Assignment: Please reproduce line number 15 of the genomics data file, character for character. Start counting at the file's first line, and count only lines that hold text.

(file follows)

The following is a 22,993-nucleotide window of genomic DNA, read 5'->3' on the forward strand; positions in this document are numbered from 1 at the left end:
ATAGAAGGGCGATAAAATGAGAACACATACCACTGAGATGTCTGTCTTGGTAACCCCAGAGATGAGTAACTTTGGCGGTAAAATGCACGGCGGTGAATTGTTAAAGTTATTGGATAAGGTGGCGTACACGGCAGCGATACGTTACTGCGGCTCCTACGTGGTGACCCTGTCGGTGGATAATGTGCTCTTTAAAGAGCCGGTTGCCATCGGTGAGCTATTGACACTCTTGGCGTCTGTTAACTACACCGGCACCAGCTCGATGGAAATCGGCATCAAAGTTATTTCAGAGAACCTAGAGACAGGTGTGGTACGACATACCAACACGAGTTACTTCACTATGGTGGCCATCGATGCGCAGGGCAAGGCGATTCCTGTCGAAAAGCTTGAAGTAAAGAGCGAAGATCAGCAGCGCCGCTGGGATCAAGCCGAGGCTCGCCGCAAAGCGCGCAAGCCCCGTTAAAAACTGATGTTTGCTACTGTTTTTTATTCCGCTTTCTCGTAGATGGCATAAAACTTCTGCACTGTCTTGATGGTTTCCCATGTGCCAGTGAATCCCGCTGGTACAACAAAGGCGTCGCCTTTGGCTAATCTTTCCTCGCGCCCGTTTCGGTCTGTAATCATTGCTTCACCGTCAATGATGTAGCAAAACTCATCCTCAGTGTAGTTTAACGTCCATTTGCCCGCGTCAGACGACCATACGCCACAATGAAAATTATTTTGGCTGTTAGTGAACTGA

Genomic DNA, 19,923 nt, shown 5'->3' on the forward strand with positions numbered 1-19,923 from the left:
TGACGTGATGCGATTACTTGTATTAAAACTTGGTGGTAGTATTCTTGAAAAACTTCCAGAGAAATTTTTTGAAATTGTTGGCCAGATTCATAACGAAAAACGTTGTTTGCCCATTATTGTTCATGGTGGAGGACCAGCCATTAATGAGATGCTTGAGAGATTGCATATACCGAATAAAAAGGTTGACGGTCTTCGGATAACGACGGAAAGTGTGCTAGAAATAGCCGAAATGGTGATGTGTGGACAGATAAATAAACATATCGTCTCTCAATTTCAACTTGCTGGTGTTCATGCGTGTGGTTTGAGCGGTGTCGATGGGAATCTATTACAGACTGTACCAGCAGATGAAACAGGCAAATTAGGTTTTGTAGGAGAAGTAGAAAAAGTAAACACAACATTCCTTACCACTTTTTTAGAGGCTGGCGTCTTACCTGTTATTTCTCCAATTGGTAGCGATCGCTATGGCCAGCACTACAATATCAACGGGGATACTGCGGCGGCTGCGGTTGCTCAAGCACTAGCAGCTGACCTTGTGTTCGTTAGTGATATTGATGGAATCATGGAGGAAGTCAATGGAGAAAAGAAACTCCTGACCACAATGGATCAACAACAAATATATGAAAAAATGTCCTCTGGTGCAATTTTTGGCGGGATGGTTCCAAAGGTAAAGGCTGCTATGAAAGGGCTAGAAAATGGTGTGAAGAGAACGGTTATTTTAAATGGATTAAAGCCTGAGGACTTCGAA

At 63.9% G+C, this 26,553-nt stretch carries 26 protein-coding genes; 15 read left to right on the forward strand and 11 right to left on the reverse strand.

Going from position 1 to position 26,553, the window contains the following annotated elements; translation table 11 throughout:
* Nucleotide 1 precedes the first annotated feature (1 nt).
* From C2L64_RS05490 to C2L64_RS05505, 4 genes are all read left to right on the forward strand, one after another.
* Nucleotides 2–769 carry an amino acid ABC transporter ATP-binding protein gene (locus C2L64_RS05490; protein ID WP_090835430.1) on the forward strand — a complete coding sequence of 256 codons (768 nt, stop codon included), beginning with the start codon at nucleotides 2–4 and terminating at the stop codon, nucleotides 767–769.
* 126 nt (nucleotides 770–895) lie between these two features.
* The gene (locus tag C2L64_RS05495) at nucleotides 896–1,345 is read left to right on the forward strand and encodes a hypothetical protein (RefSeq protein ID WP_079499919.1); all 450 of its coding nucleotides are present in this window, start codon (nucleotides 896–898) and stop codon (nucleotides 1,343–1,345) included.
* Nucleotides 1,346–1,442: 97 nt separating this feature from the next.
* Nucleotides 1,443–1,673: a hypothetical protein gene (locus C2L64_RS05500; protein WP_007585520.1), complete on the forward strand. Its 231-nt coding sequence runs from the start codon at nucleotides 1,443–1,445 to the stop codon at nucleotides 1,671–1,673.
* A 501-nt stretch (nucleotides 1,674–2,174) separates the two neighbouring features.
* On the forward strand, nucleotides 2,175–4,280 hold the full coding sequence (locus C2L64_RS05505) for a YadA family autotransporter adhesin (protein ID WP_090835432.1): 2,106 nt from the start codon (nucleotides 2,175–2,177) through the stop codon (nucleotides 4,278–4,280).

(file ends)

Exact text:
* On the forward strand, nucleotides 2,175–4,280 hold the full coding sequence (locus C2L64_RS05505) for a YadA family autotransporter adhesin (protein ID WP_090835432.1): 2,106 nt from the start codon (nucleotides 2,175–2,177) through the stop codon (nucleotides 4,278–4,280).